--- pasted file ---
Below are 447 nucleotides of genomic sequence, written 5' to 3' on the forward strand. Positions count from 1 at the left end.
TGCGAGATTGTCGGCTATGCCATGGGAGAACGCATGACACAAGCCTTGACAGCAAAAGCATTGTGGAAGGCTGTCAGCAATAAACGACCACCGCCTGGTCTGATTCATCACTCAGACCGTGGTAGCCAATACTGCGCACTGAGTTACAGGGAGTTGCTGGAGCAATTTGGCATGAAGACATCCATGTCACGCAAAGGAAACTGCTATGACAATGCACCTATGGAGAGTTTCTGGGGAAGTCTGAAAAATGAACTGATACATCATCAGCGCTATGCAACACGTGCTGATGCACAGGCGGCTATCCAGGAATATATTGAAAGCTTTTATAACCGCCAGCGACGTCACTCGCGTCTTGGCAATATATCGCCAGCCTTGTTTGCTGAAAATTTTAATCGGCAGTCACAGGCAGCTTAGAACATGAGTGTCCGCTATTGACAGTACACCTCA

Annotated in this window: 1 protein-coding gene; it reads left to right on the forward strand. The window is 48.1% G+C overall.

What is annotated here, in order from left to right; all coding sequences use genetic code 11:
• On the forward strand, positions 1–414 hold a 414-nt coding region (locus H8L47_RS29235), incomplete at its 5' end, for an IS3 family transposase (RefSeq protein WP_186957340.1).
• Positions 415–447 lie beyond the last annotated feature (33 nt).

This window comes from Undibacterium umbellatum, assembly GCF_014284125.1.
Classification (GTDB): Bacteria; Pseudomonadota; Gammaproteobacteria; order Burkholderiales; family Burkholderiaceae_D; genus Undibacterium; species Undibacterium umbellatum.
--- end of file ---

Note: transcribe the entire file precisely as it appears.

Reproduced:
Below are 447 nucleotides of genomic sequence, written 5' to 3' on the forward strand. Positions count from 1 at the left end.
TGCGAGATTGTCGGCTATGCCATGGGAGAACGCATGACACAAGCCTTGACAGCAAAAGCATTGTGGAAGGCTGTCAGCAATAAACGACCACCGCCTGGTCTGATTCATCACTCAGACCGTGGTAGCCAATACTGCGCACTGAGTTACAGGGAGTTGCTGGAGCAATTTGGCATGAAGACATCCATGTCACGCAAAGGAAACTGCTATGACAATGCACCTATGGAGAGTTTCTGGGGAAGTCTGAAAAATGAACTGATACATCATCAGCGCTATGCAACACGTGCTGATGCACAGGCGGCTATCCAGGAATATATTGAAAGCTTTTATAACCGCCAGCGACGTCACTCGCGTCTTGGCAATATATCGCCAGCCTTGTTTGCTGAAAATTTTAATCGGCAGTCACAGGCAGCTTAGAACATGAGTGTCCGCTATTGACAGTACACCTCA

Annotated in this window: 1 protein-coding gene; it reads left to right on the forward strand. The window is 48.1% G+C overall.

What is annotated here, in order from left to right; all coding sequences use genetic code 11:
• On the forward strand, positions 1–414 hold a 414-nt coding region (locus H8L47_RS29235), incomplete at its 5' end, for an IS3 family transposase (RefSeq protein WP_186957340.1).
• Positions 415–447 lie beyond the last annotated feature (33 nt).

This window comes from Undibacterium umbellatum, assembly GCF_014284125.1.
Classification (GTDB): Bacteria; Pseudomonadota; Gammaproteobacteria; order Burkholderiales; family Burkholderiaceae_D; genus Undibacterium; species Undibacterium umbellatum.